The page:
A longitudinal study of foot ulceration and its risk factors in community-based patients with type 2 diabetes: the Fremantle Diabetes Study
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Authors: Baba,M.;Davis,W. A.;Davis,T. M.
Publication: Diabetes research and clinical practice
Start Page: 42
AIMS: To determine self-awareness of diabetes-related foot problems and its associates in a community-based cohort of people with Type 2 diabetes.
METHODS: A survey concerning diabetic foot problems was administered to 358 consecutive patients with Type 2 diabetes [mean +/- SD age 67.4 +/- 10.8 years, 56.1% males, median (interquartile range) diabetes duration 9.0 (3.9-16.8) years] attending for detailed clinical, biochemical and questionnaire assessment as part of the longitudinal observational Fremantle Diabetes Study Phase II.
RESULTS: Compared with the 213 patients (59.5%) who considered their feet to be normal, the 145 (40.5%) who considered their feet to be abnormal were older, had longer diabetes duration and were more likely to have sensory neuropathic symptoms and self-reported poor circulation (P 2/8 on the Michigan Neuropathy Screening Instrument clinical portion), 9.9% had an ankle-brachial index < 0.9, 6.1% had both peripheral sensory neuropathy and an ankle-brachial index < 0.90, and 86.9% had one or more features on inspection, such as deformity, dry skin, callus and fissures that could facilitate more serious complications, despite the majority having had at least one foot examination by a healthcare professional in the previous year.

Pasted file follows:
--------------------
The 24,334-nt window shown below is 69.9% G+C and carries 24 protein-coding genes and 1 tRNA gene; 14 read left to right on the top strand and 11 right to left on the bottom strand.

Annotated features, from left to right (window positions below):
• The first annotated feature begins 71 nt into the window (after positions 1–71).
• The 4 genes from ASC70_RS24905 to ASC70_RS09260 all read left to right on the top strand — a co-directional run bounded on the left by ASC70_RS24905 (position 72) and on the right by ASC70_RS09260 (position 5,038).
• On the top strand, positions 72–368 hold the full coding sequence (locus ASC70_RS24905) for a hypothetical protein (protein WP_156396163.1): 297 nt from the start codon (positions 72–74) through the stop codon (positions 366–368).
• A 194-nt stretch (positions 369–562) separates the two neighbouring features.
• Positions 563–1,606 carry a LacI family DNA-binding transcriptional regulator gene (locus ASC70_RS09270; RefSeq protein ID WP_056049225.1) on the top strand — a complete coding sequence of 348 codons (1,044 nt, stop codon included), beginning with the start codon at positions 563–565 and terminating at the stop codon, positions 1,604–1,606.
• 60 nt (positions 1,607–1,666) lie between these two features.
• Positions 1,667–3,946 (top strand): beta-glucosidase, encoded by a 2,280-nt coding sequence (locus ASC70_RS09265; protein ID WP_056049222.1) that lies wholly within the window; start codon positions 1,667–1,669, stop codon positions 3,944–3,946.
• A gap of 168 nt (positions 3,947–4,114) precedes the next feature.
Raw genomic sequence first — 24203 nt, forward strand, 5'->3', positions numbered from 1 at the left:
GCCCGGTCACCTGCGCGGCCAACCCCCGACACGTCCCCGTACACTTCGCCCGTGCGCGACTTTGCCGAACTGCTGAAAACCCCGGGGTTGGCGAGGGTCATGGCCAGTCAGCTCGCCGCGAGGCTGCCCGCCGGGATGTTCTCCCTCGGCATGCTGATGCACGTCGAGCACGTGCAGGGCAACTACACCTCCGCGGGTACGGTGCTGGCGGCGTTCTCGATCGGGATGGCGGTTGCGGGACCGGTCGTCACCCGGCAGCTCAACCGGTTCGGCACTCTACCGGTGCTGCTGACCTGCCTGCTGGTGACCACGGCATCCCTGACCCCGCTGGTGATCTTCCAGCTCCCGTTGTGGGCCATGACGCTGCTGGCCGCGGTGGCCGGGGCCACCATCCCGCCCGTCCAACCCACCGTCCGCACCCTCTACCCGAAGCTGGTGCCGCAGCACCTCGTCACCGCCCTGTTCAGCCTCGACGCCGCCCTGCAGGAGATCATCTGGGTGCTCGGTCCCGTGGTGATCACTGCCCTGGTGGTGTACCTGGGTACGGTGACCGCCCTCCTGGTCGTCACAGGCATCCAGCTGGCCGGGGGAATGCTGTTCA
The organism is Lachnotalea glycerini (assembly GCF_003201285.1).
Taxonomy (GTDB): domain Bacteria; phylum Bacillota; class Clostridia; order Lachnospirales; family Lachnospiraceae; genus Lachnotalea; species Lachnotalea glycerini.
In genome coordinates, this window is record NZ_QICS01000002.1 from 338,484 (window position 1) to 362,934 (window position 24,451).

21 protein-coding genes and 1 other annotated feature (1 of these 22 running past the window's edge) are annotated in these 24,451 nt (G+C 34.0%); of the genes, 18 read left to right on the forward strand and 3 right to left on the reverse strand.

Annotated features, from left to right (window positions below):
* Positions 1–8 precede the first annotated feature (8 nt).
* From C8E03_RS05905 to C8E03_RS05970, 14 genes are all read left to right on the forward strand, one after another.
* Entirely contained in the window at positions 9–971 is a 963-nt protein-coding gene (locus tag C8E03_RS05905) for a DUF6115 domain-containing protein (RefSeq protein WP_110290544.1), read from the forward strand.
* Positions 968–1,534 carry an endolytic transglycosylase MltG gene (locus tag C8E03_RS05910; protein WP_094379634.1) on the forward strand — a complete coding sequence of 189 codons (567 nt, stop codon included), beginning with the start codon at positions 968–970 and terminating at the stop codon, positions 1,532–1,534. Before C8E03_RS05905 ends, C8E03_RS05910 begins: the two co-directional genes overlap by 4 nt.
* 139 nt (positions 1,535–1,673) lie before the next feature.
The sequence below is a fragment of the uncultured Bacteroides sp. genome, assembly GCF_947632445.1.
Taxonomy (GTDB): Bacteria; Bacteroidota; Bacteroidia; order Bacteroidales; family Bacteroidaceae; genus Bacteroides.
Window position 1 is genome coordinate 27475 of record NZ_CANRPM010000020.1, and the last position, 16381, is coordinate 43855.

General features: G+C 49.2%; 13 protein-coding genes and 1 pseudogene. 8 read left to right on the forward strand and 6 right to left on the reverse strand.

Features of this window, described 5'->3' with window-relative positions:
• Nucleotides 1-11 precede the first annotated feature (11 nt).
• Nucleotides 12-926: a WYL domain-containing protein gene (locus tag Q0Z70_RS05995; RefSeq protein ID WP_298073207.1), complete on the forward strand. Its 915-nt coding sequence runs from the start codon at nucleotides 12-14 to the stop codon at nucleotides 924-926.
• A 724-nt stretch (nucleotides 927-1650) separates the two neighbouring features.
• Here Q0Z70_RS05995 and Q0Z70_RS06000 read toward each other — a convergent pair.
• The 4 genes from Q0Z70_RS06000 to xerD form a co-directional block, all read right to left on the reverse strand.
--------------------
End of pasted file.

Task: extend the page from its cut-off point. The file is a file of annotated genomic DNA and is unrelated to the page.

CONCLUSIONS: Self-assessment of diabetes-related foot problems by patients in the Fremantle Diabetes Study Phase II was unreliable. The present data suggest that self-perceived foot health should be assessed together with foot examination findings. Intensive education and monitoring may be necessary in those who consider their feet to be normal but who have neurovascular, structural and/or other precursors of serious foot pathology.